Note: This is my Jan. 15 Crunch Time column I wrote for the Cheney Free Press
Seahawks quarterback Russell Wilson put on an impressive performance in Seattle’s 31-17 win over the Carolina Panthers in the NFC divisional playoff game. Besides Kam Chancellor’s pick for a 90-yard touchdown, Wilson was the star of the night. He completed 15 of 22 passes for 268 yards and three touchdowns. In a postgame interview, former Seahawks quarterback Warren Moon praised Wilson for his performance.
“That ball, that was some of the best touch you will ever see,” Moon said.
The Seahawks’ have had some great quarterbacks over the years. Jim Zorn, who played for Seattle from 1976-83, was the team’s first quarterback. Dave Krieg (1981-91) led the Seahawks to its first conference title in 1983. Matt Hasselbeck (2001-10) brought Seattle to its first Super Bowl. Wilson is in a place where he’s breaking out of that rookie role and becoming a cornerstone of the franchise. While he’s only in his third season as a starting quarterback, I think Wilson is on the verge of being the best quarterback in Seahawks history.
Wilson started in 2012 after Seattle picked him in the third round of the draft. He was intended to play backup to Tarvaris Jackson, who was brought to Seattle to replace the departing Hasselbeck. Wilson impressed the coaching staff so much during the organized team activities and minicamps that head coach Pete Carroll named him the starting quarterback for the 2012 season. In his rookie year, he completed 252 of 393 passes with 3,118 yards and 26 touchdowns in the regular season and rushed for 489 yards with four touchdowns. The next year — Seattle’s championship-winning season — he completed 257 of 407 passes for 3,357 yards and 26 touchdowns and rushed for 539 yards with one TD.
The 2014 regular season went well for Wilson. He completed 285 of 452 passes for 3,475 yards — the most in his NFL career so far — and 20 touchdowns. His rushing numbers also took a significant leap as he ran for 849 yards and six touchdowns. In the 28-26 overtime loss to St. Louis Rams on Oct. 19, Wilson became the first quarterback in NFL history to pass for over 300 yards and rush for over 100. He currently has the highest playoff passer rating of any quarterback in NFL history with 109.6 percent.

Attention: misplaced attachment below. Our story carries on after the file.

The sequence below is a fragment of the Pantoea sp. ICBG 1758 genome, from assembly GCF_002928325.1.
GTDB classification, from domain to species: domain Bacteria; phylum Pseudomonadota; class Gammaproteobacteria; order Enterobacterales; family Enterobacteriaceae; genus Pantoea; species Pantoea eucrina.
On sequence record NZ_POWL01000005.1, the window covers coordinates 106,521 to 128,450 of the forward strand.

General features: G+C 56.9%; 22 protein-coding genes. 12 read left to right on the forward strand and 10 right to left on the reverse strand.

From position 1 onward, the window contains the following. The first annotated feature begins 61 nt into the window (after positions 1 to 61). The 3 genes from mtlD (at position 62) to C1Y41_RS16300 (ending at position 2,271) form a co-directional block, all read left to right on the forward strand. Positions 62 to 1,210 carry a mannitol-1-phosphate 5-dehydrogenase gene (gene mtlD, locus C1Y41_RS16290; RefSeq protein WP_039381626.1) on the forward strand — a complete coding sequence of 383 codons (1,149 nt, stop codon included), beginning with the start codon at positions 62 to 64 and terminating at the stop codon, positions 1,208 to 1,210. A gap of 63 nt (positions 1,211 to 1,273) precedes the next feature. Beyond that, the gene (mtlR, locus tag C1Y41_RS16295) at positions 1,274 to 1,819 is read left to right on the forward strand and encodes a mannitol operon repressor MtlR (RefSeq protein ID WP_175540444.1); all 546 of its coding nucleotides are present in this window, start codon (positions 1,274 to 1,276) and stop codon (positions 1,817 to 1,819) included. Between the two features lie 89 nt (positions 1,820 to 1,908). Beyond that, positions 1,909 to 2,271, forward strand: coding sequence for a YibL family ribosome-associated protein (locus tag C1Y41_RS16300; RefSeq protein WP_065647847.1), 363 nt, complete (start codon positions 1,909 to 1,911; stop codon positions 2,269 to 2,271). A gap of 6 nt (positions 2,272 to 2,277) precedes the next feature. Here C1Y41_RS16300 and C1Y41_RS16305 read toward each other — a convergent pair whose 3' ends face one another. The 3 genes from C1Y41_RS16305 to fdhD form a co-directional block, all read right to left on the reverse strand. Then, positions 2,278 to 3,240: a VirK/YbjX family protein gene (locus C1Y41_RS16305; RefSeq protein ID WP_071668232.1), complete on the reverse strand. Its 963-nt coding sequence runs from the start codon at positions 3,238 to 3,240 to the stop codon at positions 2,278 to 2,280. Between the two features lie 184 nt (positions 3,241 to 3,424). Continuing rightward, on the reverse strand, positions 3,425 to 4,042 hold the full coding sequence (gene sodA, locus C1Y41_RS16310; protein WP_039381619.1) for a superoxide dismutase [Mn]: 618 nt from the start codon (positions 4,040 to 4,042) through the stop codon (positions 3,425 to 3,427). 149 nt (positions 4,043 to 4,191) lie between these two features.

If you’re looking at championships, his one Super Bowl title has already surpassed all of the other teams quarterbacks. If the Seahawks win another Super Bowl, he’ll join an elite club of quarterbacks that have won back-to-back championships. These names include Bart Starr (1967-68), Bob Griese (1973-74), Terry Bradshaw (1975-76 and 79-80), Joe Montana (1989-90), Troy Aikman (1993-94) and John Elway (1998-99). Tom Brady was the last quarterback to accomplish feat this back in 2004-05.
In terms of statistics, Wilson has a long way to go. In team career passing records for the Seahawks Wilson is first in completion percentage (63.4 percent), fourth in yards (9,094) and touchdowns (72) and fifth in completions (794). Hasselbeck currently holds 36 Seahawks franchise records. Still, Wilson is only in his third year with the team and if he stays with Seattle long enough, he has a good chance of moving up the franchise’s rankings.
Wilson is also on the verge of being the league’s highest paid quarterback. According to NFL.com’s Ian Rappaport, Seattle is expected to sign Wilson to a long-term contract extension at the end of the season.
Wilson signed a $2.99 rookie contract in 2012, making less than $1 million per year. Some critics argue that he isn’t at the point where he could be making more than Packers quarterback Aaron Rogers, who currently sits at the top of the league’s pay list with a five-year, $110 million contract. Wilson and Rogers will go head-to-head this weekend when the Seahawks face the Packers in the NFL championship game, Jan. 17 in Seattle. If Wilson helps the Seahawks get past the Packers and onto another Super Bowl, I’d say he’s worth every penny.